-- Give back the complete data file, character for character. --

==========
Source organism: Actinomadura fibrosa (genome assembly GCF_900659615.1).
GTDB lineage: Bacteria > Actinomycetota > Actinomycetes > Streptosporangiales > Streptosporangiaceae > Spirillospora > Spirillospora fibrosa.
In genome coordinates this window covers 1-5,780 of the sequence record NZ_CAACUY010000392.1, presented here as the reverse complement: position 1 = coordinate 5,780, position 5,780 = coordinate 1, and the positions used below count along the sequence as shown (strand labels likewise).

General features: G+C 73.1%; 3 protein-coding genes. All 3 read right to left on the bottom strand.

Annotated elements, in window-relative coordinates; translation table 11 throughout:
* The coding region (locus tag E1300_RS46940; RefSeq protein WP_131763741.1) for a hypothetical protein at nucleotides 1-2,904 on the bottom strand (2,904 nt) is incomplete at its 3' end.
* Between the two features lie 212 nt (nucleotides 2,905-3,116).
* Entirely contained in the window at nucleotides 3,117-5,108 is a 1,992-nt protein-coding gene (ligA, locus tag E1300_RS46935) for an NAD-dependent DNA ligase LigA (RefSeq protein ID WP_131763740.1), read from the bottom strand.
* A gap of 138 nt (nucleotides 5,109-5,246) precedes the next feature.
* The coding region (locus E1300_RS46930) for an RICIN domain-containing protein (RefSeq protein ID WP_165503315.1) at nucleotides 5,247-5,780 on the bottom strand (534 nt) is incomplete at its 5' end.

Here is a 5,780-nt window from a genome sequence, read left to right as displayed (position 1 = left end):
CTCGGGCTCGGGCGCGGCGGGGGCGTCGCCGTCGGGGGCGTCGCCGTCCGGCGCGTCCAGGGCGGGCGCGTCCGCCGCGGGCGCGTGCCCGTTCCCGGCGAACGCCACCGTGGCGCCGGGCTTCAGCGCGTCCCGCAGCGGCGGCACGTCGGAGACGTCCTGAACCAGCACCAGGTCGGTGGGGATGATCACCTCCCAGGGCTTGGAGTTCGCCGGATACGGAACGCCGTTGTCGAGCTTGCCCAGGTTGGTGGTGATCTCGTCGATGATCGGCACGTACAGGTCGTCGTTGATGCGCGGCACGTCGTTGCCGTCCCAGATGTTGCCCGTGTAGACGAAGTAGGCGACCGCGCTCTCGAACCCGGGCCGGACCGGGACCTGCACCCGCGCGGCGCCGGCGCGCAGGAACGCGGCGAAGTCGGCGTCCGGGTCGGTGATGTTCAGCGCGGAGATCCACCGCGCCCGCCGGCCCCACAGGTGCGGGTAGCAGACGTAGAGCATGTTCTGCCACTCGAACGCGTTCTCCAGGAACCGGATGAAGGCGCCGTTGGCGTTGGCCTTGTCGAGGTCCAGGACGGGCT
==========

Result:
Source organism: Actinomadura fibrosa (genome assembly GCF_900659615.1).
GTDB lineage: Bacteria > Actinomycetota > Actinomycetes > Streptosporangiales > Streptosporangiaceae > Spirillospora > Spirillospora fibrosa.
In genome coordinates this window covers 1-5,780 of the sequence record NZ_CAACUY010000392.1, presented here as the reverse complement: position 1 = coordinate 5,780, position 5,780 = coordinate 1, and the positions used below count along the sequence as shown (strand labels likewise).

General features: G+C 73.1%; 3 protein-coding genes. All 3 read right to left on the bottom strand.

Annotated elements, in window-relative coordinates; translation table 11 throughout:
* The coding region (locus tag E1300_RS46940; RefSeq protein WP_131763741.1) for a hypothetical protein at nucleotides 1-2,904 on the bottom strand (2,904 nt) is incomplete at its 3' end.
* Between the two features lie 212 nt (nucleotides 2,905-3,116).
* Entirely contained in the window at nucleotides 3,117-5,108 is a 1,992-nt protein-coding gene (ligA, locus tag E1300_RS46935) for an NAD-dependent DNA ligase LigA (RefSeq protein ID WP_131763740.1), read from the bottom strand.
* A gap of 138 nt (nucleotides 5,109-5,246) precedes the next feature.
* The coding region (locus E1300_RS46930) for an RICIN domain-containing protein (RefSeq protein ID WP_165503315.1) at nucleotides 5,247-5,780 on the bottom strand (534 nt) is incomplete at its 5' end.

Here is a 5,780-nt window from a genome sequence, read left to right as displayed (position 1 = left end):
CTCGGGCTCGGGCGCGGCGGGGGCGTCGCCGTCGGGGGCGTCGCCGTCCGGCGCGTCCAGGGCGGGCGCGTCCGCCGCGGGCGCGTGCCCGTTCCCGGCGAACGCCACCGTGGCGCCGGGCTTCAGCGCGTCCCGCAGCGGCGGCACGTCGGAGACGTCCTGAACCAGCACCAGGTCGGTGGGGATGATCACCTCCCAGGGCTTGGAGTTCGCCGGATACGGAACGCCGTTGTCGAGCTTGCCCAGGTTGGTGGTGATCTCGTCGATGATCGGCACGTACAGGTCGTCGTTGATGCGCGGCACGTCGTTGCCGTCCCAGATGTTGCCCGTGTAGACGAAGTAGGCGACCGCGCTCTCGAACCCGGGCCGGACCGGGACCTGCACCCGCGCGGCGCCGGCGCGCAGGAACGCGGCGAAGTCGGCGTCCGGGTCGGTGATGTTCAGCGCGGAGATCCACCGCGCCCGCCGGCCCCACAGGTGCGGGTAGCAGACGTAGAGCATGTTCTGCCACTCGAACGCGTTCTCCAGGAACCGGATGAAGGCGCCGTTGGCGTTGGCCTTGTCGAGGTCCAGGACGGGCT